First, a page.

“It is always tragic when there is a fatality. In this case, the workers’ compensation was effective and kicked in immediately,” said Reagan.

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In addition, the program includes professional liability policies, while the various contractors and subcontractors on the project may also arrange separate property insurance for certain machines and equipment.

On revenue-generating projects, delays like those experienced at Lake Mead could cause billions of dollars of business interruption losses, which would often be insured under a delayed start-up policy. However, said Reagan, public entities with large balance sheets typically choose to absorb this risk rather than buy insurance.

Regardless, there is no potential income from the Lake Mead intake tunnel to insure; its entire purpose is to improve the water supply to Las Vegas. Yet, while the delays may not have catastrophic financial implications, they could be a disaster for the city if the project is not completed soon. One working intake pipe is simply not enough.

Risky Business

While the Lake Mead project may be challenging, engineering underwriters suggest that collapse, flooding and even fatalities are nothing new when it comes to projects of this nature.

“Tunneling projects all over the world have encountered problems, and it is not unusual for a tunnel project to face a delay,” said Manfred Schneider, head of engineering, North America, for Allianz.

The biggest challenge when tunneling, he said, is that it is almost impossible to predict how the ground beneath the surface will perform.

“Any tunnel project, to a degree, faces uncertainty. The problem is that you can only be 100 percent sure what you are facing when you start digging,” Schneider said.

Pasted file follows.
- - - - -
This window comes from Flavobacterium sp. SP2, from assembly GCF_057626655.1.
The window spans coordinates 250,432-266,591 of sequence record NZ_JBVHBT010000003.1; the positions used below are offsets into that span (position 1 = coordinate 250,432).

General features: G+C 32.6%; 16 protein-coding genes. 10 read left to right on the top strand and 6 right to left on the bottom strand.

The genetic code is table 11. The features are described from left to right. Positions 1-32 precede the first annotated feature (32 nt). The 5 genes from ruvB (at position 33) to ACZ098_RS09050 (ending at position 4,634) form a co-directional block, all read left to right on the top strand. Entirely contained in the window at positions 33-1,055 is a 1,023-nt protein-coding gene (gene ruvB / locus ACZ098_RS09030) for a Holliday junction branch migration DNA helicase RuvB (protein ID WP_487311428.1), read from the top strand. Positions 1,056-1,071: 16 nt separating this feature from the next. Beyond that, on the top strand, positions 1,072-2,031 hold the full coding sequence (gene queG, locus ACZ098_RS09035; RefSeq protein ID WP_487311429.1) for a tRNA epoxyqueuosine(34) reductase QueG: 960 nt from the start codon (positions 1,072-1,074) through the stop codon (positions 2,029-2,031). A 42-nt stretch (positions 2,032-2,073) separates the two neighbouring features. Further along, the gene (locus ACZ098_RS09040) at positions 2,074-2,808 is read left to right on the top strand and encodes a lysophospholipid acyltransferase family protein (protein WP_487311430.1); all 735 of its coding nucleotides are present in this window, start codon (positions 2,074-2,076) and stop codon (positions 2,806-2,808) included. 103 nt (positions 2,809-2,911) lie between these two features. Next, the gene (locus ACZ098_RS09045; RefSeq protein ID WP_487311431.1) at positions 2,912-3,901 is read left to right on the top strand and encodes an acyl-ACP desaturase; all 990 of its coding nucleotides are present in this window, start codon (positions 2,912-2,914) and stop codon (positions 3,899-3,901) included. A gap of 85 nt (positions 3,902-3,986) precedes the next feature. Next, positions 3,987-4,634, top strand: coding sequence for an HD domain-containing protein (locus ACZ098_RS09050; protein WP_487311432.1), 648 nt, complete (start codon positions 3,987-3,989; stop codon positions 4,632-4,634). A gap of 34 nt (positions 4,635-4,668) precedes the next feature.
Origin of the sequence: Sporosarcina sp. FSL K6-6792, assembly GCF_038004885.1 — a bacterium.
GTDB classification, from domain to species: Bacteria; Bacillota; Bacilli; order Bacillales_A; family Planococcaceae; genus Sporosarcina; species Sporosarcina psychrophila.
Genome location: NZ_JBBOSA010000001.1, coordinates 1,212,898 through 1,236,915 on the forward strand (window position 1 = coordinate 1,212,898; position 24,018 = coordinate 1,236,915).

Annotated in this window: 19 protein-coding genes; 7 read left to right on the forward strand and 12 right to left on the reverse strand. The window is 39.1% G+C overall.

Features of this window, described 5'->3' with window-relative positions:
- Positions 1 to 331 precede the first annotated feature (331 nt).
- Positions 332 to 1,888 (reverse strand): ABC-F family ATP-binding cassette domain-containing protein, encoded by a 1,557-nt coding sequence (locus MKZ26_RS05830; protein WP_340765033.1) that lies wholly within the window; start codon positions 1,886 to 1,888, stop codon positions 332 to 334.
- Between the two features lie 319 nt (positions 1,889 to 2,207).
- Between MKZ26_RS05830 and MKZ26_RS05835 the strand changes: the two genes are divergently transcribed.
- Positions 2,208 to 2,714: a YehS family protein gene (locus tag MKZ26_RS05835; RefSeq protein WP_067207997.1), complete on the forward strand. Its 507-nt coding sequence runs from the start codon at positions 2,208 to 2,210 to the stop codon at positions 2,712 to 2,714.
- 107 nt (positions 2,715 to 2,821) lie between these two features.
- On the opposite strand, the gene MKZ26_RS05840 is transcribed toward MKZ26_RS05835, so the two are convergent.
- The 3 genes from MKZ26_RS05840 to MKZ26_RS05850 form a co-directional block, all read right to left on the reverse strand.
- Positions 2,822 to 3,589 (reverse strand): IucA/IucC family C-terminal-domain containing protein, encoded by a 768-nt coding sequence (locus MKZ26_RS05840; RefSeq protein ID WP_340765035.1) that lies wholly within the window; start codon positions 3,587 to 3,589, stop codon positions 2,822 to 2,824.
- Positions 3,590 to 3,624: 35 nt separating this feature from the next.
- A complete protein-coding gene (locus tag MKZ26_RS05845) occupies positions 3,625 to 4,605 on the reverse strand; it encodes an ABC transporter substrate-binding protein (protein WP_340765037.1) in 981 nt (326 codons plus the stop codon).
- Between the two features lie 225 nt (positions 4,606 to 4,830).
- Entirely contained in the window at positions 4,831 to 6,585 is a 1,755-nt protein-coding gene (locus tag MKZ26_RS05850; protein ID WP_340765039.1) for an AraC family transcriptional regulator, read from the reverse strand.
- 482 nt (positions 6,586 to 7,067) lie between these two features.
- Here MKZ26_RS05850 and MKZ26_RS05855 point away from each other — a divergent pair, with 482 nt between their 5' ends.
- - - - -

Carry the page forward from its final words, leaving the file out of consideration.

“There are always imponderables when you start digging hundreds of meters under the earth.”

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According to Marsh’s Reagan, even the most well prepared tunnel engineers can face setbacks.

“You could go to a site and drop 100 test bores, but until you put your 5- to 6-foot diameter pipe or 20-foot tunnel in the ground you just don’t know.”

“It is vital,” said Patrick Bravery, an underwriter at Lloyd’s syndicate Talbot Underwriters, “to have a system in place enabling you to react to what you find and adjust your design and processes to meet the challenges the ground throws at you.

“The challenge is to weigh the technical requirements the ground imposes upon you against the commercial realities of trying to deliver the project on time and on budget — that’s where tension can arise.”

According to Bravery, a major concern for tunneling underwriters is that the cost to repair a tunnel problem is often more than the original construction cost.

“This gearing effect has caught insurers out in the past,” he said.

He added that problems and costs can be further exacerbated when tunneling under a body of water.

“It is essential to keep the tunnel bore dry and open — if you lose that position and the bore becomes inundated, the cost to recover the situation is going to climb very rapidly.”

Reagan said that, while the issues experienced at Lake Mead have caused lengthy delays, the cost could have been worse.